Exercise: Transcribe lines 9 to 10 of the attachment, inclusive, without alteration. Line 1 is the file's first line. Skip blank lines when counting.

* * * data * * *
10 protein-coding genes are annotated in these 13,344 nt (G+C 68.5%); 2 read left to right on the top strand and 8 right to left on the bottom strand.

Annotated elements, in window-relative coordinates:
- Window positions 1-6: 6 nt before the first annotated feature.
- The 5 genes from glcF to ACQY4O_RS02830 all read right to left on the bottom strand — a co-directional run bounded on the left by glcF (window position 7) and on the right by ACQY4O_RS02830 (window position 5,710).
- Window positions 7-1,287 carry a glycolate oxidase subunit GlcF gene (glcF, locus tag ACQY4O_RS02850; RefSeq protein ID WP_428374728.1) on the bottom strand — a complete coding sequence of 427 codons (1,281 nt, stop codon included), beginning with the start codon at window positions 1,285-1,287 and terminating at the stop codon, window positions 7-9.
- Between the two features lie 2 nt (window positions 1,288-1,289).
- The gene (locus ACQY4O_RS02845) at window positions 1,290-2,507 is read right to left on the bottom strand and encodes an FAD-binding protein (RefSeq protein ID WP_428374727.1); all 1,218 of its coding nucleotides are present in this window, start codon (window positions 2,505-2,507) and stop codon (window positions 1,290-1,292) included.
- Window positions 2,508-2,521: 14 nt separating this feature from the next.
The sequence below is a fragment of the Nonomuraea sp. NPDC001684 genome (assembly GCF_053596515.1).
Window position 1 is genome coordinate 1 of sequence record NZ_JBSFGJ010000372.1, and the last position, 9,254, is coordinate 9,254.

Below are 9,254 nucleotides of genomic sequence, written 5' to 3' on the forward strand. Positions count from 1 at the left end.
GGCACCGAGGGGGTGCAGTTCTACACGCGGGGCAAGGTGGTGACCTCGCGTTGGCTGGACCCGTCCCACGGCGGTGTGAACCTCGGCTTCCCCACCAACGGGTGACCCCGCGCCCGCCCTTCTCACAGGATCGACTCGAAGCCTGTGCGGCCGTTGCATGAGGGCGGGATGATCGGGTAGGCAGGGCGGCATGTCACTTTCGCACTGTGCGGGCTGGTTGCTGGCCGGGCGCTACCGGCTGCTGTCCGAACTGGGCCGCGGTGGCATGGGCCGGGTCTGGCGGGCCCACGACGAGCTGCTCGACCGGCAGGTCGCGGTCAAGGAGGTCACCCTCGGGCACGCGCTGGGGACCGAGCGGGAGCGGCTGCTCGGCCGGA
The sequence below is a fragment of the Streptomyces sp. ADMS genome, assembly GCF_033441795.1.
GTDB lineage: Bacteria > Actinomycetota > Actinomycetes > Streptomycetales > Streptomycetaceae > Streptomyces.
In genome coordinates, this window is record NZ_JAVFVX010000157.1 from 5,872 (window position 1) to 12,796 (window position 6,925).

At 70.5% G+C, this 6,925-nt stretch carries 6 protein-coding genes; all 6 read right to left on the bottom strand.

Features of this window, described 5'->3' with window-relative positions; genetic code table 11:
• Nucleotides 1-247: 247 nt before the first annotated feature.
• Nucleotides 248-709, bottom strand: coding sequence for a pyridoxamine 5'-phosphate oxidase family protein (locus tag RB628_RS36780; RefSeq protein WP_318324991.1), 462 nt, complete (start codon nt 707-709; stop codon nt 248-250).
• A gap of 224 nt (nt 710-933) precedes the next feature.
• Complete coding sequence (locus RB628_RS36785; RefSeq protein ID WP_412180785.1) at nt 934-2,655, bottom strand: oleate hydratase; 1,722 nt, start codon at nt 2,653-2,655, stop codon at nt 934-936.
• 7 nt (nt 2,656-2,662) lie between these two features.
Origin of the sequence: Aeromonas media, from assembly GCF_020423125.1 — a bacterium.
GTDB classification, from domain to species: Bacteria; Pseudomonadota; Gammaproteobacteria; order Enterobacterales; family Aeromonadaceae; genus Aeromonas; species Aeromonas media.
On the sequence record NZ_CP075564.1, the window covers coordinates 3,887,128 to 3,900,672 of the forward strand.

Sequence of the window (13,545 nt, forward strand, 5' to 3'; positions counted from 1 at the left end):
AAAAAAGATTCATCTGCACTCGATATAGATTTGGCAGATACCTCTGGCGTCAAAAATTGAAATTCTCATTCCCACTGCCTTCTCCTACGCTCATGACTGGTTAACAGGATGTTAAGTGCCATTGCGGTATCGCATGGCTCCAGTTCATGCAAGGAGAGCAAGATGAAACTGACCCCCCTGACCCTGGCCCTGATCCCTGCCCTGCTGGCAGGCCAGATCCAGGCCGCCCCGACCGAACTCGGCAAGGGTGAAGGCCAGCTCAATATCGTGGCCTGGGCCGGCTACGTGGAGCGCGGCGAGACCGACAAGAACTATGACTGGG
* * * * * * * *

The sequence below is a fragment of the Nonomuraea sp. NPDC001684 genome (assembly GCF_053596515.1).
Window position 1 is genome coordinate 1 of sequence record NZ_JBSFGJ010000372.1, and the last position, 9,254, is coordinate 9,254.